Thursday, October 19, 2017

Housing the Homeless

The goal to end homelessness has been around for years, in Baltimore other cities and in the nation. To date there is no city that has ended homeless, not in America and probably not anywhere else in a "market economy".
On any given night in the United States, half a million people are homeless. Some of them sleep in shelters, others on the streets; roughly one-quarter are children. (The Atlantic)
Ending homelessness can appear as a Sisyphus task
Although one can find homelessness in Switzerland or Germany as well, the US has the highest number of homeless in the industrialized world. (Greendoors).  In 2010 then President Obama announced a plan ("Opening Doors") to end homelessness at least among children and youth. It was amended in 2015. The State and the City have their own plans to end homelessness.

In spite of all the plans: On any given night in Baltimore, an estimated 2,600 people are homeless.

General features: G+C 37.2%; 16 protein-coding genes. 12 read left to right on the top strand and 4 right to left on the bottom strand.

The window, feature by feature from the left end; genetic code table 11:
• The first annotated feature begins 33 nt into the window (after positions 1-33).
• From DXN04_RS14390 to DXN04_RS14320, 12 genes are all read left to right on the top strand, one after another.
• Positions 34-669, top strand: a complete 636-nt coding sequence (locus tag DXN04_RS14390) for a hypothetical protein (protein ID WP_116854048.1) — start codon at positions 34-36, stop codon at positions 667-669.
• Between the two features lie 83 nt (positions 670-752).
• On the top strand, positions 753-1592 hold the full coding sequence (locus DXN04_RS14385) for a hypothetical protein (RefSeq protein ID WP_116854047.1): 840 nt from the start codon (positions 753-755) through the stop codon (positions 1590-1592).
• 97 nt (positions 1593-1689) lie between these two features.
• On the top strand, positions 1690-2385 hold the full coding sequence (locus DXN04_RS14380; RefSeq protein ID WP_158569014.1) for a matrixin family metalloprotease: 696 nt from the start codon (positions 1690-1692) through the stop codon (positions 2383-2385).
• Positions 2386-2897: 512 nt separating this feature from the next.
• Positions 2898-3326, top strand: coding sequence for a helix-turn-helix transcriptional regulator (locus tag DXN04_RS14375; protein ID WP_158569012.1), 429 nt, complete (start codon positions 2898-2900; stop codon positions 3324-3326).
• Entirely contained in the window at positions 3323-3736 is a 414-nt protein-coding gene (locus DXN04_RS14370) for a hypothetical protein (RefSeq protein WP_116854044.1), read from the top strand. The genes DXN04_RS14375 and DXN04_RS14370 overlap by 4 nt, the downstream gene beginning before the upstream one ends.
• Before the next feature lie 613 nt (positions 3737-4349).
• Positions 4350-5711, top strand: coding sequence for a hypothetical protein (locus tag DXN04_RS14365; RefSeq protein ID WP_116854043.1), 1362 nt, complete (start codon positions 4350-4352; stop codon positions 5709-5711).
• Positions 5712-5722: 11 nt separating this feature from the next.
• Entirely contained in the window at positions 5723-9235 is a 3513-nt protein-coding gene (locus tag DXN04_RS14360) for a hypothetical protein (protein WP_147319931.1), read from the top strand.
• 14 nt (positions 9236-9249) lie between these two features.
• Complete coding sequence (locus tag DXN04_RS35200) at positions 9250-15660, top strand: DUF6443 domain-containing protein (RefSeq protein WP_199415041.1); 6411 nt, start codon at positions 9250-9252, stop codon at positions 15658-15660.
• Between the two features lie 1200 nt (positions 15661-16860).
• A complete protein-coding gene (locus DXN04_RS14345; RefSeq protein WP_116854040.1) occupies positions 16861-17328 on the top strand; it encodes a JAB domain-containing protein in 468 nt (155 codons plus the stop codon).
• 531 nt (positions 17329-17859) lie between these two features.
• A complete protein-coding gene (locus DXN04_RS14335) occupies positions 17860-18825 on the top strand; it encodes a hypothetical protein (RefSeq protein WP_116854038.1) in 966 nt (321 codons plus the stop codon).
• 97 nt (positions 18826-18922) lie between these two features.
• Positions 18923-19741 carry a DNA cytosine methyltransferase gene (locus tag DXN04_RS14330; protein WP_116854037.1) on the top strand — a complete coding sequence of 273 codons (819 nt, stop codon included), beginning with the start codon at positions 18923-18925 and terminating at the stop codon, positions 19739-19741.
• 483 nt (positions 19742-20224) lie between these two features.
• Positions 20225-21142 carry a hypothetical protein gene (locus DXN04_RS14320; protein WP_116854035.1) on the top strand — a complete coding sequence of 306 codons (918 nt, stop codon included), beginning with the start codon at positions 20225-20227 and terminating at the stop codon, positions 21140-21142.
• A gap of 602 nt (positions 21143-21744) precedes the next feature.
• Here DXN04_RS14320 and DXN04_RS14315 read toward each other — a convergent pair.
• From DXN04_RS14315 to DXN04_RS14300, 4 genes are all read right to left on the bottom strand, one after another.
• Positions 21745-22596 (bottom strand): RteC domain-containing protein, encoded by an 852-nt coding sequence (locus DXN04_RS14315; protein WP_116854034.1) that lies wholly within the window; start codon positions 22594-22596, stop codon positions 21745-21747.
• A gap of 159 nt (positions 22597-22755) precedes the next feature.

“If you were to ask me what’s the cost of ending homelessness in Baltimore? That’s $350 million dollars.” (Mayor Pugh at a press conference on 10/11/17)
Nationally, the average monthly cost of serving a family in an emergency shelter is $4,819. Providing them with a voucher for housing, on the other hand, is just $1,162.
facts about Baltimore's homeless (Pugh report)

Mayor after mayor declares ending homelessness as their goal and mayor after mayor fails. In 2008 Baltimore's Sheila Dixon issued a detailed road-map to end homelessness in 10 years.
Goal: By 2018, Baltimore will create and maintain a supply of housing sufficient to re-house homeless individuals and families and meet the needs of those at risk of homelessness; these individuals and families will have access to housing affordable to them in the least restrictive possible environment and will receive the supportive services necessary to remain stably housed (2008 Plan)
A few months before that deadline the current mayor issued a new plan prepared by the 2017 Mayoral Group on Homelessness. Baltimore's homeless are as numerous as before. The nine person workgroup met seven times between March and June of this year and released their 32 page report on October 11. The new report should be a progress report on the specific steps that had been laid out before, explaining where progress was made, where not and why not. Instead, it is an entirely new document.